However, her argument is hardly “outdated”, as it has often been called in the American press, especially by Jane Kramer, the first one to use that word in a profile in the New Yorker of June 2011.  Kramer’s article is full of cultural clichés: she presents Badinter as a “made-in-France intellectual” (other than being a stereotype, the expression is all but specific), a quaint “extravagantly entitled philosophe”, frozen in the eighteenth-century (“armed with the precepts of a candlelit past”) her area of expertise along with feminism- she wrote a famous book about maternal instinct arguing it doesn’t exist.  Kramer weaves her narrative with a tinge of scorn, amusement, even slight disrespect: in her words, Badinter likes to shuttle between her house in the French countryside where she has all her eighteenth-century research, and her bourgeois Parisian apartment where she keeps her feminist papers “in boxes”, like commuting between two centuries, and attends brainstorming sessions in an “old Renault hatchback” (how “French”, shall I add), deciding on major intellectual debates dividing the country like the Parity Law which aims at promoting the participation of women in politics in her bathtub.  Kramer obviously sees this as a sign of imbecility.  She also does not fail to remind us, that as the daughter of Marcel Bleustein-Blanchet, an advertising magnate who built the Publicis Group in France, Badinter acts “from the cool remove of money, family and uncommon privilege”.  The same cliché is often applied to Bernard Henri-Levy, for instance, another French intellectual with a large fortune, as if sitting on a sizable bank account impaired one’s ability to think, or made it frivolous.

Far from being out of touch with the realities of contemporary mothers (she has been called “anecdotal”), Badinter is in fact voicing an entire generation of women born in the 1970s who have recently come to motherhood and stumbled on the new demands weighing on it:  writers Eliette Abécassis, Nathalie Azoulai, Marie Darrieusecq, Pascale Kramer, who all say they only realized the requirements of the job after the fact (“No one warned us” is a common theme).  These are all household names in France, but may not be known by the American public.  Anne Enright, an Irish author whose 2004 memoir “Making Babies: Stumbling into Motherhood” (Norton and Company) has just been published in the United States, makes a similar argument as Badinter yet has avoided literary execution.  She speaks for instance of “the womb police” who makes us believe we are doing everything wrong: “ They keep on preaching to the converted, and now that we are all eating our lamb’s lettuce and getting our folic acid, they have homed in on those most prevalent of middle-class vices, a cup of coffee and the occasional glass of chardonnay.”  Enright is refreshing when deriding the jittery mothers many of us have morphed into: “You must always check a silence”, she writes “not because the baby might have choked, but because it is in the middle of destroying something, thoroughly and slowly, with great and secret pleasure. It is important to remember this.”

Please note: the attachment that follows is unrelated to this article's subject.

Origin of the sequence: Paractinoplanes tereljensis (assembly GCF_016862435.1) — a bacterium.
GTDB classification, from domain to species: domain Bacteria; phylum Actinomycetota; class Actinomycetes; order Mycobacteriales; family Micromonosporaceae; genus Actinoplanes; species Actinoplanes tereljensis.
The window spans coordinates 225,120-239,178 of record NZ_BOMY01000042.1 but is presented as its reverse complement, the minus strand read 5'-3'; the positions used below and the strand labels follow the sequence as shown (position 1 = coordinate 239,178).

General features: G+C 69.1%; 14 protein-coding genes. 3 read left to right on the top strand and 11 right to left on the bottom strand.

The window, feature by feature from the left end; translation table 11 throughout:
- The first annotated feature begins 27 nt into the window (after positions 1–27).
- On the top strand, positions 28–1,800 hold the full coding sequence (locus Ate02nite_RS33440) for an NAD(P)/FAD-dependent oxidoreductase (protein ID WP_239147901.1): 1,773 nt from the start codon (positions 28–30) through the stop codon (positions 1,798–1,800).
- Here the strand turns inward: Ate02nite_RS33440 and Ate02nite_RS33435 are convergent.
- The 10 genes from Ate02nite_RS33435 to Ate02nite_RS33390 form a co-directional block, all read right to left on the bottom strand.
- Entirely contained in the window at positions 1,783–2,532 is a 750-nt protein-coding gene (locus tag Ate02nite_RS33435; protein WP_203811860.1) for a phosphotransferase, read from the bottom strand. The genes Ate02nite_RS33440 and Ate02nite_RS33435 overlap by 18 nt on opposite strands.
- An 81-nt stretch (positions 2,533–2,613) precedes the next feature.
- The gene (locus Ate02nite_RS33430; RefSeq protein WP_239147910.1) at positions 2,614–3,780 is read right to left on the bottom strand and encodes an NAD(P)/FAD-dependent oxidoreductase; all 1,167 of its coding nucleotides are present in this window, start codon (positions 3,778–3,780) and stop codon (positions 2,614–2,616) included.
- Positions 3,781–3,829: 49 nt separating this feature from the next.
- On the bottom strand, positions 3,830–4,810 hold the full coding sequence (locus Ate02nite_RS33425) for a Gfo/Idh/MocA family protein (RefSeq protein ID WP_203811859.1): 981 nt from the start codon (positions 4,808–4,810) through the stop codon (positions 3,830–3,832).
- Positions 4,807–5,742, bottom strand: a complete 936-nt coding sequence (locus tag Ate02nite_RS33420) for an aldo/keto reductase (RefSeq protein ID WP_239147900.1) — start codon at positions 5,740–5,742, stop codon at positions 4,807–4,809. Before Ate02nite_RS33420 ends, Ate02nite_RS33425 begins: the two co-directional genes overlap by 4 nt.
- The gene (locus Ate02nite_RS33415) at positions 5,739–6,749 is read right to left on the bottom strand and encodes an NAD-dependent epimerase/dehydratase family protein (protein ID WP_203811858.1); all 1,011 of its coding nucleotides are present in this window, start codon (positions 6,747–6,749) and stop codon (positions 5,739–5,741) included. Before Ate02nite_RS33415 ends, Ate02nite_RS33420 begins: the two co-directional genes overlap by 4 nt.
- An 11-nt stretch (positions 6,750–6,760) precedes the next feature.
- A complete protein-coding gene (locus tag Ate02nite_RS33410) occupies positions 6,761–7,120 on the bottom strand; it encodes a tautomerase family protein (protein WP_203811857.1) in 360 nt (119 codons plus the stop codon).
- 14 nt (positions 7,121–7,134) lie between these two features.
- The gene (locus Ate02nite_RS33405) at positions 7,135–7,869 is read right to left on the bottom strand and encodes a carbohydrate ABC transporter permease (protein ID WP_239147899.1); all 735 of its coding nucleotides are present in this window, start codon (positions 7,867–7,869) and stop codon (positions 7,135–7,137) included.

Badinter, like Enright, plays agent provocateur, lifting taboos about motherhood.  She notes for instance that many women may not be cut for a job that is more depressing than exalting on a daily basis (the writer Judith Newman speaks of the “mind-numbing boredom that constitutes 95 percent of child rearing”) and the model of an “exclusive” or “intensive” mother may not work for them. That model however is insidiously more prevalent according to the author.  Although Badinter often proceeds by gross exaggeration, she puts her finger on a real issue.